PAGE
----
J.W.C. (June 27, 2005)
The RMS series of motors are like thoroughbred horses - they perform well, but can be temperamental. I had my first experience with this when flying the D15 kit in the 24 RMS. The motors are designed so that the double thickness of cardboard, as well as the flat smooth, solid double thickness end are essential to getting a good seal. The problem is the cardboard spacer tube. The fit within the insulating outer sleeve is TIGHT!! I had two where the grain spacer stuck about 1/16th of an inch out from the top. I tried to trim it to length, but that didn't work. The seal leaked, and blew the delay charge out through the top of the motor. The smaller the engine, the bigger problem. It is never the propellant grain itself. That part is notched, and rubber, so it will fit by slight squeezing, without any problem or permanent deformation. By contrast, the adapter / spacer tube fits VERY tightly, and cannot deform without crushing. The lower power in the motor, the longer the adapter tube, hence the greater likelihood (2/3 so far) that will stick most of the way in, without a way to remove them. That's why this problem showed up when I was flying D's in the 24. The E's were much easier to insert -- shorter adapter tube due to more propellant. In my opinion, the factory should insert the adapters into the outer tube. In the alternative, they should let the rest of us know the acceptable way to obtain a fit. Graphite? OD sanding of the adapter / spacer tube? Strip outside layer of paper on grain adapter/spacer?? Same plus glue? I believe that this problem is likely behind a lot of the complaints about the RMS series of motors. If you ding the top or bottom of the grain assembly, you won't get good seal. Given the pressures needed to get (or attempt) assembly, you stand a good chance of deforming a cardboard tube on one end or the other. Again, the more the propellant, the less you need to worry about the then smaller spacer tube. The friction is proportionate to the surface area. A small spacer means greater likelihood of assembly. PS: So far, I've had 100% reliability of copperhead ignitors in these motors, because I always put a couple of decent vent holes into the nozzle cap prior to assembly.
R.C.B. (August 31, 2005)
I have used both the 18mm and 24mm RMS and I love them. I have never experienced any kind of failure. They really give my Estes rockets a "kick in the pants". I highly recomend them to anyone who likes the idea of "more power" and is a bit of a tinkerer. (like me!) Rumor has it that Aerotech is going to come out with a 3.75" (Estes E motor length) 24mm RMS casing soon. I'll be "all over that"!
L.P. (October 2, 2005)
(Supplement to my earlier post 06/05.) The Aerotech 24mm RMS casing has redeemed itself; it had its first successful flight this morning. But there are no images to show off the great flight, the camera media glitched and lost them all. Thanks to everyone that offered advice and suggestions on using the 24mm RMS.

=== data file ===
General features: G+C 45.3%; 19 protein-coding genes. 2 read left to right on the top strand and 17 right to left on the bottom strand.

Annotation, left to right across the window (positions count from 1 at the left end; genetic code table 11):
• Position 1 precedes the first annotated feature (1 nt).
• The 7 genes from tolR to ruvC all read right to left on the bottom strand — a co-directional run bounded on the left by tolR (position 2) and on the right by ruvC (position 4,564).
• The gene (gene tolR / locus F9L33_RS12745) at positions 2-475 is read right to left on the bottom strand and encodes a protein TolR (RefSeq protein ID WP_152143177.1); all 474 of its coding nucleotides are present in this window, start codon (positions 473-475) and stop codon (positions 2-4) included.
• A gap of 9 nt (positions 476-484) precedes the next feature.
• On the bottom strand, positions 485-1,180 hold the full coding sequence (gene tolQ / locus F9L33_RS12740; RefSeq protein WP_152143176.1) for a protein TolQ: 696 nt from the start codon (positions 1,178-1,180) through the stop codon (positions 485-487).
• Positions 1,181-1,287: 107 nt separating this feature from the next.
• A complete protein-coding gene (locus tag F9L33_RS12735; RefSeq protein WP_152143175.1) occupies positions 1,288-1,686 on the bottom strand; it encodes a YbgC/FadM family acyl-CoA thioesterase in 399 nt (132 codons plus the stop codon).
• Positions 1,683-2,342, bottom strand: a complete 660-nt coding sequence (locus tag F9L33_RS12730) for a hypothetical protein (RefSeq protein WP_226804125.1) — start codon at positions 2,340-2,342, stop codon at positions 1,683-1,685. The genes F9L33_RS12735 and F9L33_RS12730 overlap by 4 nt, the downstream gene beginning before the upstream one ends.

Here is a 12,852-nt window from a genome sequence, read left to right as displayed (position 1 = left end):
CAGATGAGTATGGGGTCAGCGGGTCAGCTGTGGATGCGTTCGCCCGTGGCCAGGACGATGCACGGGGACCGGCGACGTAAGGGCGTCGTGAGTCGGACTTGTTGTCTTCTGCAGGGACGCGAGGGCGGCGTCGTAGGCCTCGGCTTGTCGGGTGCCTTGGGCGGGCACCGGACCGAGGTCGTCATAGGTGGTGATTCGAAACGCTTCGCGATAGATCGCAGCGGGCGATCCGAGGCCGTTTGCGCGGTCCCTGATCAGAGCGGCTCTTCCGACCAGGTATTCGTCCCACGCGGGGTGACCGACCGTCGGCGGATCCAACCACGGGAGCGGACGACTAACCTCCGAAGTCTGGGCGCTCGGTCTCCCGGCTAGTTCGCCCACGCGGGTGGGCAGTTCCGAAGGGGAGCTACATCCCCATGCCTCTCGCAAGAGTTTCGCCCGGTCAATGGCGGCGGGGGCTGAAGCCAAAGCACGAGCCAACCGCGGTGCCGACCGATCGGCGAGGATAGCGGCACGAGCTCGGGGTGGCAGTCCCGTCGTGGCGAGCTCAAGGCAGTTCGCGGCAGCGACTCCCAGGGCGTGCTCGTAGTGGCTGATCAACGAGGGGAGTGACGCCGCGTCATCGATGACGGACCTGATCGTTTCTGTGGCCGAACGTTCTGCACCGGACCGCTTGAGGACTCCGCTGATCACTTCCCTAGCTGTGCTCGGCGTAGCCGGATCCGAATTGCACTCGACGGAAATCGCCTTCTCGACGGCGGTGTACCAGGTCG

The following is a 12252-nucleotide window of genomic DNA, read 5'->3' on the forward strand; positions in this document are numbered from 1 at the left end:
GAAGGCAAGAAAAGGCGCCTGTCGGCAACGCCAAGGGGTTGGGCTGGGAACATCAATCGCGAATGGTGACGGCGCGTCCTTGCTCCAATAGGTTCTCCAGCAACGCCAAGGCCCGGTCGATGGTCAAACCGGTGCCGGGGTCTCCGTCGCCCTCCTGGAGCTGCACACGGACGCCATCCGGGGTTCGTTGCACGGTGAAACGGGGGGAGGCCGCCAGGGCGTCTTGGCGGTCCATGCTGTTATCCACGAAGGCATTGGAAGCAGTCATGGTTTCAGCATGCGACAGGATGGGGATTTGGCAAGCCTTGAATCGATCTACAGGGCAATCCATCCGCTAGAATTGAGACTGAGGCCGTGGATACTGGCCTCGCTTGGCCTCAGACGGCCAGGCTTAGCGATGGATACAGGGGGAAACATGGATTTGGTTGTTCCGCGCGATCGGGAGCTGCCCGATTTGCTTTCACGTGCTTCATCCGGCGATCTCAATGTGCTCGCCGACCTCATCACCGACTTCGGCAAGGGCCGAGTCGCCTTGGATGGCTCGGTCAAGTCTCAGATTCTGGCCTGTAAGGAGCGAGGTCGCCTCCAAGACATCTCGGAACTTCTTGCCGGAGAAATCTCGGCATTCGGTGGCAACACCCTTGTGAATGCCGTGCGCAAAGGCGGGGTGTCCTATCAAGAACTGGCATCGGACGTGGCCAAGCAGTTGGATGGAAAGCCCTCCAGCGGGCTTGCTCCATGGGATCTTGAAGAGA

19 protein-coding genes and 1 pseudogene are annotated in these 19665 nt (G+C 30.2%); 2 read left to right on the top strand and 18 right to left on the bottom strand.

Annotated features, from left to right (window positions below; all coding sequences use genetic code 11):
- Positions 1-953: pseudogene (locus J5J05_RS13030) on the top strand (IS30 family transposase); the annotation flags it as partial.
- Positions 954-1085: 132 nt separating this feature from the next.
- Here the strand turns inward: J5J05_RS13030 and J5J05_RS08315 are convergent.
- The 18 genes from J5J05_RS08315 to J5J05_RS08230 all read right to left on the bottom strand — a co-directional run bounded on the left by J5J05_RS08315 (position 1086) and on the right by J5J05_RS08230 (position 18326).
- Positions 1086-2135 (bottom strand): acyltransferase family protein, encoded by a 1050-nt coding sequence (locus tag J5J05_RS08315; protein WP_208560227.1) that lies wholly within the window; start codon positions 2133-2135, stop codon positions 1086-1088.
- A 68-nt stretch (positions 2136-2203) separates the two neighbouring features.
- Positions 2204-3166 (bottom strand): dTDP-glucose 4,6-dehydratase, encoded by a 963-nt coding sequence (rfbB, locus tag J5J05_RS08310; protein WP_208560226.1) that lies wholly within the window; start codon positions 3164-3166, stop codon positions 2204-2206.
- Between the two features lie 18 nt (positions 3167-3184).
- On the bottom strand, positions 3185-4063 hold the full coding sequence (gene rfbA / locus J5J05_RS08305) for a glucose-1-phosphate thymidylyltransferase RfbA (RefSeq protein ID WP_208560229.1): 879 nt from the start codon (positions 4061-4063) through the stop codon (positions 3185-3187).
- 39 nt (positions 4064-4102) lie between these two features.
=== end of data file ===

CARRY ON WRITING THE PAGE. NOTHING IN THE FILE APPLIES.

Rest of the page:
S.E.K. (December 30, 2006)
I got my 24mm RMS case about 1 year ago. I find it very reliable. I have flown mine 5 times and it has not had one CATO. I recommend this RMS case to any one who is getting into mid power rocketry. Sam
D.A.S. (May 5, 2010)
I've had mixed results with 24mm RMS motors over the years. Way back in 1994, my first RMS 24 blew out the forward seal and suffered ejection at speed, completely destroying a custom built Astrocam carrier. AeroTech did replace the reload--in fact, they sent a new 3-pack! Over the years, I had owned one more casing and borrowed several with a 100% success rate. I purchased Rouse-Tech casing last year and trust it enough to launch my "American Flyer" on it. This bird is a "proof of concept" for some lightweight building techniques. It has a BT-101 main tube, is 3' long, but only weighs 14-15oz ready to fly. The 24mm E15-4 reload is perfect for it and kicks the large, draggy "American Flyer" off the pad with authority! Eyeball estimate for altitude is in the 600-800' range. Not too shabby, and it can be flown relatively cheaply on the RMS reloads. The secret to keeping them reliable? Fitting issues of the liners can be sharply reduced, or eliminated entirely, by keeping them DRY. Moisture swells them, and they WILL hang up, sometimes to the point of being impossible to assemble right. I tape shut opened reload bags with a silica gel bag inside (which you can get from eBay or electronics store). The other thing is, DON'T overdo the grease! It can block proper burning of the delay element and trigger failure. Just use enough to coat the O-rings. Mine has been 100% reliable when used with due care.
A.C.C. (May 29, 2010)
I have both an 18mm Aerotech and the 24mm and am just getting used to them, but I have had no problem with them except for the Copperhead igniters. It seems all the people I fly with have had problems with the Copperheads. I wonder why AeroTech hasn't fixed this problem. One thing I have found useful is to tighten the forward and rear closures tightly. This saves a lot of grief.